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Black Cat is the place to come to see the latest local bands. This club features rock, pop and rhythm-and-blues artists and has been known to book some big names, such as Morphine and The Foo Fighters frequently. Live acts perform in the main space while an eclectic mix of young party animals hangs out in the Red Room. Light fare is available, and the bar has microbrews on tap.
Although its physical location makes Tropicalia easy to walk past, its reputation ensures that people search for the staircase beside the subway that leads to this entertaining space. There is none of the dinginess you would normally associate with a basement space; on the contrary, you will find psychedelic lights in pretty much any color you can think of. Situated in the U Street Corridor, this dance hall attempts to bring some Brazilian flavor to the U Street Corridor of Washington, DC. The DJ ensures that you groove to the Brazilian beats on the dance floor, but there's more to come; you can also catch live Brazilian bands on Sunday nights.
Built in 1924, the Warner has long been a respected part of theater life in downtown Washington. Housed in an imposing building, it underwent an extensive USD10 million restoration in 1992. The intricately decorated vaulted ceilings and rich brown-and-rose interiors contribute to the lavish rococo decor. The Warner Theatre is one of a small number of venues in the city that present theatrical productions with a national reputation. This is where Washingtonians are likely to see touring Broadway plays and musicals. Some musical tours also stop at the Warner.
This club and music venue opened its doors in March of 2010 and has since become the go-to place in DC to see fresh new acts and well-known artists. Being a DJ-owned establishment, U Street Music Hall features some of the best, from the sound system to cork-cushioned dance floors. The two separate and fully stocked bars means getting your cocktails is a breeze, with none of the usual attention-grabbing antics for the bartender's attention. Check their schedule as there is often a band worth catching at U Street.
A veritable storehouse of talent is what you will find at the Velvet. Located in the bustling U Street neighborhood of the city, this music club is a local hit. Opt from a passel of events from stand-up acts, live concerts, DJ nights or a musical extravaganza. With tasty libations and a relaxing ambiance, Velvet is your one stop for a creative dose.
Founded in 1910, the Howard Theatre was once the face of great and renowned musical performers and artists. Lauded for its exclusive design and classy interiors, this stage has hosted performances of popular artists like Sarah Vaughn, Dinah Washington and Chuck Brown. However, this glorious period came to end in 1968 when the property was damaged. In 1974, Howard Theatre was re-opened and it hosted shows till 1980; in 2010, a project was undertaken to restore this oldest venue of the city. After the makeover, it once again features great gigs and has reclaimed its title of being one of the best music venues in town.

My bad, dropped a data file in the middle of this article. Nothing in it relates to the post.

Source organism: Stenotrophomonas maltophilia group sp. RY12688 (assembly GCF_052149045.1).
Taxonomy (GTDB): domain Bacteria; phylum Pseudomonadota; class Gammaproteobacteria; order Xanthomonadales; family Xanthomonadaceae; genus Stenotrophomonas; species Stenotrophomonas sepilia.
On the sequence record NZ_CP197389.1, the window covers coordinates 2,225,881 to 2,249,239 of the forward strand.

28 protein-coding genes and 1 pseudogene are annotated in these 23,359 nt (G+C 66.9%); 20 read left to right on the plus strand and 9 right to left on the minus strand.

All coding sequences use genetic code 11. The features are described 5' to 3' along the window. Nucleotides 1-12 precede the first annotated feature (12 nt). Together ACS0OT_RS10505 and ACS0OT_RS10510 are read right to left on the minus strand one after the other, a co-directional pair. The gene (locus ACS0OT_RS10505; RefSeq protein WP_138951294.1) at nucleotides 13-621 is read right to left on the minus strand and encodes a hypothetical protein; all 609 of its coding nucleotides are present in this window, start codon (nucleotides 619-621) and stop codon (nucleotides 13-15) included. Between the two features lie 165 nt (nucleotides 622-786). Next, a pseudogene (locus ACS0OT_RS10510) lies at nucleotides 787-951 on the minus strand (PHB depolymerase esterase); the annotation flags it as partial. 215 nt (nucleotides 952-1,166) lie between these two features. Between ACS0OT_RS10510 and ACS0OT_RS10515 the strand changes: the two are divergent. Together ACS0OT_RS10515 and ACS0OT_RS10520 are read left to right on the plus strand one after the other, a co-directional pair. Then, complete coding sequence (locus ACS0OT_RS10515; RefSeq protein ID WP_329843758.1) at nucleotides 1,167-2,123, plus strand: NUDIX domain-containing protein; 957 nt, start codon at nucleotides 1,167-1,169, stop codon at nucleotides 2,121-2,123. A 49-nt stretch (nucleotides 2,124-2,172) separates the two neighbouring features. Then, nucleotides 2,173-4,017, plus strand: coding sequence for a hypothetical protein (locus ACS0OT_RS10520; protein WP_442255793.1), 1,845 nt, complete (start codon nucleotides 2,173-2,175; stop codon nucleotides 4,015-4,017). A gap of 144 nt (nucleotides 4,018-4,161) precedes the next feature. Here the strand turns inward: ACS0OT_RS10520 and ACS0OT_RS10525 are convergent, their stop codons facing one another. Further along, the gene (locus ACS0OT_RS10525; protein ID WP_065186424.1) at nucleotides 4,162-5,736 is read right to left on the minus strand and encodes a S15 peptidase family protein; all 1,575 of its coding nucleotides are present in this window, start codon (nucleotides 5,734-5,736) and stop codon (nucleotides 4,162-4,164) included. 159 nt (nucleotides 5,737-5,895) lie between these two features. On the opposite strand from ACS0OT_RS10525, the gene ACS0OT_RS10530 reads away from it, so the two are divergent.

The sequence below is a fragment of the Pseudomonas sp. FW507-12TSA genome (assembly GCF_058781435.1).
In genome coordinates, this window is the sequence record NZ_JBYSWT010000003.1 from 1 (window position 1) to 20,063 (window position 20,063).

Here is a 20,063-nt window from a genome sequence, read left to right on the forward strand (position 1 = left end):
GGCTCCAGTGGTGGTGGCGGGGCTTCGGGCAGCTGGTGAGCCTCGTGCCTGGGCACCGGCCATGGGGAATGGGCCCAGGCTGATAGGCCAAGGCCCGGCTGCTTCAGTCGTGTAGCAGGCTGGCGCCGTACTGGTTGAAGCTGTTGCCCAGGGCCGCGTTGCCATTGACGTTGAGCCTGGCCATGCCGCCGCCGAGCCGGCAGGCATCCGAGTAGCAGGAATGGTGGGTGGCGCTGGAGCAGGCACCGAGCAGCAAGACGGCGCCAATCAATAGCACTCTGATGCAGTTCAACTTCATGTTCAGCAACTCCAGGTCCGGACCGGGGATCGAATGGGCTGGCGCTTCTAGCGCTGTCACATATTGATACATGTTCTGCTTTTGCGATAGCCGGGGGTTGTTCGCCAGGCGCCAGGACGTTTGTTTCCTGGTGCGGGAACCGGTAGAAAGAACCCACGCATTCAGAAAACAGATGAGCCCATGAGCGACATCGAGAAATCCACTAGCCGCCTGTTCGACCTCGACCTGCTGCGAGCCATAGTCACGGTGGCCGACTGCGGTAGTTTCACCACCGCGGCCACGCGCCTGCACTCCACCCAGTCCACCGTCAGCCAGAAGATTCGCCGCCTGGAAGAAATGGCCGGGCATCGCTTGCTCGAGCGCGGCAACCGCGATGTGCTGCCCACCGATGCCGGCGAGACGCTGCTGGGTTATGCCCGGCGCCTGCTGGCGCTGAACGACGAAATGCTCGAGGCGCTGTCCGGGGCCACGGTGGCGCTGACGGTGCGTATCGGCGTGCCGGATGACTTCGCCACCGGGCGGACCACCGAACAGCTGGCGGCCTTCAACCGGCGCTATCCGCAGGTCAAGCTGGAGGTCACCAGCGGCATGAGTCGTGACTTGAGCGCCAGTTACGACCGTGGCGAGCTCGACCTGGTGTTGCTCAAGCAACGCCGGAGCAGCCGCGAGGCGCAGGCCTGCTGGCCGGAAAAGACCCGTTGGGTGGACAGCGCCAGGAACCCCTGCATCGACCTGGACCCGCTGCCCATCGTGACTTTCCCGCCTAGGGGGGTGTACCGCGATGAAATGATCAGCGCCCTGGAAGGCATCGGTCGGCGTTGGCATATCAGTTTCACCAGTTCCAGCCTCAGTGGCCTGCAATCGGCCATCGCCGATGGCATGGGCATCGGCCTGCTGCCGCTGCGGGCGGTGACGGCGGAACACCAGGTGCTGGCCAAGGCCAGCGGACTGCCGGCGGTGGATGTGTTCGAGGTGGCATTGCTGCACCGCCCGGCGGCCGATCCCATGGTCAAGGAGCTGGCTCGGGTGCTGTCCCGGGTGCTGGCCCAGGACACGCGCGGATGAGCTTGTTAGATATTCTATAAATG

This club somewhat resembles Dr. Frankenfurter's laboratory in The Rocky Horror Picture Show. The large, open space features a bar and a chest-high stage with a rather impressive sound and lighting system. Four bars are located throughout the venue, serving premium draft and bottled beer. Light snacks are also available for when those late night hunger pangs start kicking in. You can relish a wide range of items like sandwiches, wraps, paninis and sweets among many others during your visit to 9:30 Club.
The Kennedy Center is a must-see for any visitor. The center consists of Concert Hall, Eisenhower Theater, Family Theater, KC Jazz Club, Opera House, Terrace Theater and the Theater Lab, which show productions that include plays, operas, ballets, concerts and films. Among the center's highlights include the Shakespeare Festival produced by the Shakespeare Theatre. Free tours introduce visitors to the Hall of States, Hall of Nations, the main theaters and gifts from many countries honoring the 35th president.
This is perhaps the best-known venue in Washington for jazz and blues performances. The club is tucked away in lower Georgetown, near the C&O Canal. A number of national acts can be seen here, and the atmosphere is sleek and sophisticated. The place bills itself as a "Jazz Supper Club," and the food is almost as good as the music, much of it is Creole-inspired. On most nights, artists perform two sets, but occasionally a third set is added on the weekend. The cover charge changes each night.
The Atlas Performing Arts Center is a complete complex boasting theaters, studios, stages, dressing rooms, a cafe and a production space. With 60,000 square feet of space the center has its own theater and dance company, orchestra and choral group. Art has found a place to live and breathe here in Washington.